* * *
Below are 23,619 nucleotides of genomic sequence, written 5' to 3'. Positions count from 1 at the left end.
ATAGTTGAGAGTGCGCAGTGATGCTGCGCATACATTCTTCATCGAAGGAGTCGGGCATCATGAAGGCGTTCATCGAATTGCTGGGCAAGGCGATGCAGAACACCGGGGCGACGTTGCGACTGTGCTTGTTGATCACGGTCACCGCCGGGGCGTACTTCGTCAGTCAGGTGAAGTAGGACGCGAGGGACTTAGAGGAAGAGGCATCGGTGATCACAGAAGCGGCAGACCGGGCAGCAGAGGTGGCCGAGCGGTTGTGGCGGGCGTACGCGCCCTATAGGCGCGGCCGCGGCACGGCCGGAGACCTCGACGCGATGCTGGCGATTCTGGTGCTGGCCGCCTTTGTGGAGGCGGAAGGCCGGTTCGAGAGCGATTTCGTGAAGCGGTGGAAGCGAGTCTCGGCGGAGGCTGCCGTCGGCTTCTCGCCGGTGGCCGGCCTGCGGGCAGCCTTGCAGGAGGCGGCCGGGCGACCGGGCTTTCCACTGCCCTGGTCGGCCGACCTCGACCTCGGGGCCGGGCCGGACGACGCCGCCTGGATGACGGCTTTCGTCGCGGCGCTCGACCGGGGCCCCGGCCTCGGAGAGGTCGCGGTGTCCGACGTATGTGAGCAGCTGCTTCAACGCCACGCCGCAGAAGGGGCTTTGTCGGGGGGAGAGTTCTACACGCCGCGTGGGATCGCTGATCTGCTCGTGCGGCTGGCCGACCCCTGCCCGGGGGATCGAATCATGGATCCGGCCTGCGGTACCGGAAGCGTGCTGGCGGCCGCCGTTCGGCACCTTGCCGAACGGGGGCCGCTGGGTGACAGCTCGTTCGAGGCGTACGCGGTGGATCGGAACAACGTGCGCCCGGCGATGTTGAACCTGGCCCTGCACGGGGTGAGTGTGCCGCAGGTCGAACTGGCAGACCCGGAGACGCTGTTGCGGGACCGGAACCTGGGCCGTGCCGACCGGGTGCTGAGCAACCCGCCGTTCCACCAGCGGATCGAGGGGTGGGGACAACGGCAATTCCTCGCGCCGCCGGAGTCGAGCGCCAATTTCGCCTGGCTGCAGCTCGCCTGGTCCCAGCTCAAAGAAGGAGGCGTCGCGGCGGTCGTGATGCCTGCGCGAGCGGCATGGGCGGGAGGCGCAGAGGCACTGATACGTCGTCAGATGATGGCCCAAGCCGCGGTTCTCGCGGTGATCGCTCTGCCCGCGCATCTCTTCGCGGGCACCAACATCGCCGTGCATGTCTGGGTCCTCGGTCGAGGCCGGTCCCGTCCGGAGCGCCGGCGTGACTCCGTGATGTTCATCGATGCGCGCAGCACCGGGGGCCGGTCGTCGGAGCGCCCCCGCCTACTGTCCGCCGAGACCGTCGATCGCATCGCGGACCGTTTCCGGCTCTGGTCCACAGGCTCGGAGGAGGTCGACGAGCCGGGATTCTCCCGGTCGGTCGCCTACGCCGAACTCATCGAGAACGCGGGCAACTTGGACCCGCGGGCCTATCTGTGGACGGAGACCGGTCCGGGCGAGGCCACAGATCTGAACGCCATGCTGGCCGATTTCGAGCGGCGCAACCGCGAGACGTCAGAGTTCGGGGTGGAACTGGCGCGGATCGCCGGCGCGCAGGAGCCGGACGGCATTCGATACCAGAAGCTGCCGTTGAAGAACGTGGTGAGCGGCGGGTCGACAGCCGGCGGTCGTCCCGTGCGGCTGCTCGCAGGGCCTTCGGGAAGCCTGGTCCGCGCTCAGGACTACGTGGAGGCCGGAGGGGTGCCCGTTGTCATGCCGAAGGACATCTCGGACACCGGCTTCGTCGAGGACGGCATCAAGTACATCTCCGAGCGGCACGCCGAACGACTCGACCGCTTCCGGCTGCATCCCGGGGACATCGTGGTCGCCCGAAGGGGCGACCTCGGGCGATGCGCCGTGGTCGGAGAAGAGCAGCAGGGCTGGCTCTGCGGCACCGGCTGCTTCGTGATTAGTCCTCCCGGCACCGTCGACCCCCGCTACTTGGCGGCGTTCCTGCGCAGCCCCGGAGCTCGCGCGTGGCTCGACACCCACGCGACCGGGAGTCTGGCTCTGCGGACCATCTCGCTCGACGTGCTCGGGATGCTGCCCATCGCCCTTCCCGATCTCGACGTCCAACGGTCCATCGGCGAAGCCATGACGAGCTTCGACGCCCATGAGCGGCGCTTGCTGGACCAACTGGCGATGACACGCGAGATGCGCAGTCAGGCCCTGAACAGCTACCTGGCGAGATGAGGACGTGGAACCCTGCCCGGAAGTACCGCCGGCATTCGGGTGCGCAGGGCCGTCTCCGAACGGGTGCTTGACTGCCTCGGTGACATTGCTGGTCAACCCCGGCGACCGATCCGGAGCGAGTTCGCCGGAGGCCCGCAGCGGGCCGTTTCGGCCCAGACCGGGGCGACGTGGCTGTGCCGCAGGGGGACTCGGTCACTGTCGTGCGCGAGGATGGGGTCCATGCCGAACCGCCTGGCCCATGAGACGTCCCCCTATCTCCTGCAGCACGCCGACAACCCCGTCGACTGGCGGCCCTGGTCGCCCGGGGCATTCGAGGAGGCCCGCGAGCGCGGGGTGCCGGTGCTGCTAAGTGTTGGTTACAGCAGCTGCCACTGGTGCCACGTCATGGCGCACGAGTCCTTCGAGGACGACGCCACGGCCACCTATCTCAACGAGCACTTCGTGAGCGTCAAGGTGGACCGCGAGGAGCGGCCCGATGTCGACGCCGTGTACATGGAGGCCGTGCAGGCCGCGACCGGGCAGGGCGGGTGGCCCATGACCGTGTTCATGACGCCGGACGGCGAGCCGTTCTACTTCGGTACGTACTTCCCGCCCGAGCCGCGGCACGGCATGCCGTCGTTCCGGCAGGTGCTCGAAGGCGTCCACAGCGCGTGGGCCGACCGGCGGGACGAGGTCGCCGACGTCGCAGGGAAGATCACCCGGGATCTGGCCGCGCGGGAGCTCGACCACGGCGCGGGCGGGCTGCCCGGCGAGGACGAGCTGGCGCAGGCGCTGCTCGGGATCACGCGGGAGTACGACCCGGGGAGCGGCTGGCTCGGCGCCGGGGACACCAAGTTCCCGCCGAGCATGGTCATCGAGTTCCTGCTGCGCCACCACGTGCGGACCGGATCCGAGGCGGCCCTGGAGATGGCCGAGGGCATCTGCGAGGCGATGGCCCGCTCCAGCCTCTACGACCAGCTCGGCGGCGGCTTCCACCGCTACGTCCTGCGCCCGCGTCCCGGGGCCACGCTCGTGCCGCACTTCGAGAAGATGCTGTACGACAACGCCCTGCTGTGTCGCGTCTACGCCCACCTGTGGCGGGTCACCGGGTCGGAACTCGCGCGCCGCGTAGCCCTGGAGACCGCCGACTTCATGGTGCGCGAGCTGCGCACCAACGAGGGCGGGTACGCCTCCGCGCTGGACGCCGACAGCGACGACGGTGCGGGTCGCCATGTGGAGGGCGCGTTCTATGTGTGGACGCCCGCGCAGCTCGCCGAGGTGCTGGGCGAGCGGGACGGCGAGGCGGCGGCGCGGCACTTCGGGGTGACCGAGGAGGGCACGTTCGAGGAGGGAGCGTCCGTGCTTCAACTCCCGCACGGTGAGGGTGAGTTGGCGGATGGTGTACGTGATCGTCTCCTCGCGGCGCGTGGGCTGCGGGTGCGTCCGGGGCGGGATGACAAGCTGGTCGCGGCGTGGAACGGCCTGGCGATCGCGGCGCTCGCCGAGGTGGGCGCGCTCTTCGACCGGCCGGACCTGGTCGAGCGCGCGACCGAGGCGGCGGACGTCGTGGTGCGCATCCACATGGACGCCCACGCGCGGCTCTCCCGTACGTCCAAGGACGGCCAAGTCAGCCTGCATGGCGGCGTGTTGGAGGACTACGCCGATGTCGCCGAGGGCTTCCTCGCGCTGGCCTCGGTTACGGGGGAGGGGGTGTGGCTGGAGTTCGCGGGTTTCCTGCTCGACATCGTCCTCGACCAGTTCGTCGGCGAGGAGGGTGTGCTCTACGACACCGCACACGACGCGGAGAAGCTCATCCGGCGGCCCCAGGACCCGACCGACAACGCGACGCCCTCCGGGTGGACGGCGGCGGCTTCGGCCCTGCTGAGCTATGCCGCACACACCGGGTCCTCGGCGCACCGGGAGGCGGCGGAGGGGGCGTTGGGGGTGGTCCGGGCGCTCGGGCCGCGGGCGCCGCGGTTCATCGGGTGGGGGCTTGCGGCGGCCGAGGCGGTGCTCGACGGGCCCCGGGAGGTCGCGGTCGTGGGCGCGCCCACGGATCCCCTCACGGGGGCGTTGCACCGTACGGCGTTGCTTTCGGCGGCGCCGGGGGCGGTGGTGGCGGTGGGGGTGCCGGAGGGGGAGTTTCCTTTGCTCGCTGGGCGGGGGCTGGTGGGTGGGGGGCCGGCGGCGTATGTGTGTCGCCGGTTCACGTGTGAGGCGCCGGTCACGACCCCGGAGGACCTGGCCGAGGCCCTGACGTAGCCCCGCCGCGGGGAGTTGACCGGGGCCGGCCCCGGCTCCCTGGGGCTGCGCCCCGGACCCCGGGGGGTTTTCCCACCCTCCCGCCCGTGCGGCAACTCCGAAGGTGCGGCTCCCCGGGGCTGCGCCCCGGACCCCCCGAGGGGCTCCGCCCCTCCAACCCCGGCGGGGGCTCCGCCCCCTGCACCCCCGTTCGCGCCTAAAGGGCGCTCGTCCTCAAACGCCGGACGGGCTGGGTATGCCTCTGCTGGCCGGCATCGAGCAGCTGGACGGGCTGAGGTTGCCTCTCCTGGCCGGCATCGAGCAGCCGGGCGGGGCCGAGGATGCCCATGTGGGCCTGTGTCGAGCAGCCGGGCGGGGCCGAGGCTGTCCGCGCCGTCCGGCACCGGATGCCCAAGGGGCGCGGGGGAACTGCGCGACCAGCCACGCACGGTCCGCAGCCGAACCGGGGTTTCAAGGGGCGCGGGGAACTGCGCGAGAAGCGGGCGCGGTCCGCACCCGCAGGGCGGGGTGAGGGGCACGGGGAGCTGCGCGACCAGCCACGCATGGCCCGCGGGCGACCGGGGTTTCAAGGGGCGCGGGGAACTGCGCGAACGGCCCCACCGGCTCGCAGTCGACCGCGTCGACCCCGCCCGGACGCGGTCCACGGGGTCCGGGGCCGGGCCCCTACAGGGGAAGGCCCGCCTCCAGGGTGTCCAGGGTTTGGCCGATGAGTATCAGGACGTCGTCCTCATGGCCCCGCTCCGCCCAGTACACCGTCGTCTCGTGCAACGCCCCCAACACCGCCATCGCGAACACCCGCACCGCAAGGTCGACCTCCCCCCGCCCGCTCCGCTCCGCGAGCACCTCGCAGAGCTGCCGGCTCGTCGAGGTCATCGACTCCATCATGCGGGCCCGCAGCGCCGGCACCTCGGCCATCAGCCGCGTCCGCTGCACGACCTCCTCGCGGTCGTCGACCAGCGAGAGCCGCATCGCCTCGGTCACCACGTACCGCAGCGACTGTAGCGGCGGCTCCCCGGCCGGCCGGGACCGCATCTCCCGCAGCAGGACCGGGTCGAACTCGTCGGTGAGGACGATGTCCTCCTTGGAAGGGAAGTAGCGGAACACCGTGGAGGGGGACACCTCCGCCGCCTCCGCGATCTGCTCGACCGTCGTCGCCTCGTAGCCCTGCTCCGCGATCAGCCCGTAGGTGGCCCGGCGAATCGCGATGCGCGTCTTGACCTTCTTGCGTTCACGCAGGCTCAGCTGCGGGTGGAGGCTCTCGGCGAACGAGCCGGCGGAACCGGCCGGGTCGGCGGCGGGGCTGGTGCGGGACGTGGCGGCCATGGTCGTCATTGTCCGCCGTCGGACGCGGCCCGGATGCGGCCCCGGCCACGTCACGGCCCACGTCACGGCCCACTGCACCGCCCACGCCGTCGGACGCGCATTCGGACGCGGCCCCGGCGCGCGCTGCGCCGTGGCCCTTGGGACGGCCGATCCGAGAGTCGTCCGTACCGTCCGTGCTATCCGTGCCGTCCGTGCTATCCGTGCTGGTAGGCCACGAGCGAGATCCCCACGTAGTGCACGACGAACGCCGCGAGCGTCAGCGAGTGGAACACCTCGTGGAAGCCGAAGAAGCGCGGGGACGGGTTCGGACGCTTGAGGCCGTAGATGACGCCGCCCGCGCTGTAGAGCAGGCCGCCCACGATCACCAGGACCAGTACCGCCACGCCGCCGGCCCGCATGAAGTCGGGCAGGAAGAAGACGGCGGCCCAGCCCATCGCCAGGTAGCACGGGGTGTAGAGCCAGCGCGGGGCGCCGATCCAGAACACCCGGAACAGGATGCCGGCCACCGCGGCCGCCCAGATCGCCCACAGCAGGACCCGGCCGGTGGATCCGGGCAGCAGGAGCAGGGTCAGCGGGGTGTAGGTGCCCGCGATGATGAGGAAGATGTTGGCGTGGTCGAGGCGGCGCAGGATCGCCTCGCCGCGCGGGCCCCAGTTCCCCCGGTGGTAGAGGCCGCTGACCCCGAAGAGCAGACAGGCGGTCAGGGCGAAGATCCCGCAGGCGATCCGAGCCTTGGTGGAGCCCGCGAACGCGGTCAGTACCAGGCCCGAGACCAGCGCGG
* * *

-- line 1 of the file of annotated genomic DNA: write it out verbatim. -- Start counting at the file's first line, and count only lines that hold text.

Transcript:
Below are 23,619 nucleotides of genomic sequence, written 5' to 3'. Positions count from 1 at the left end.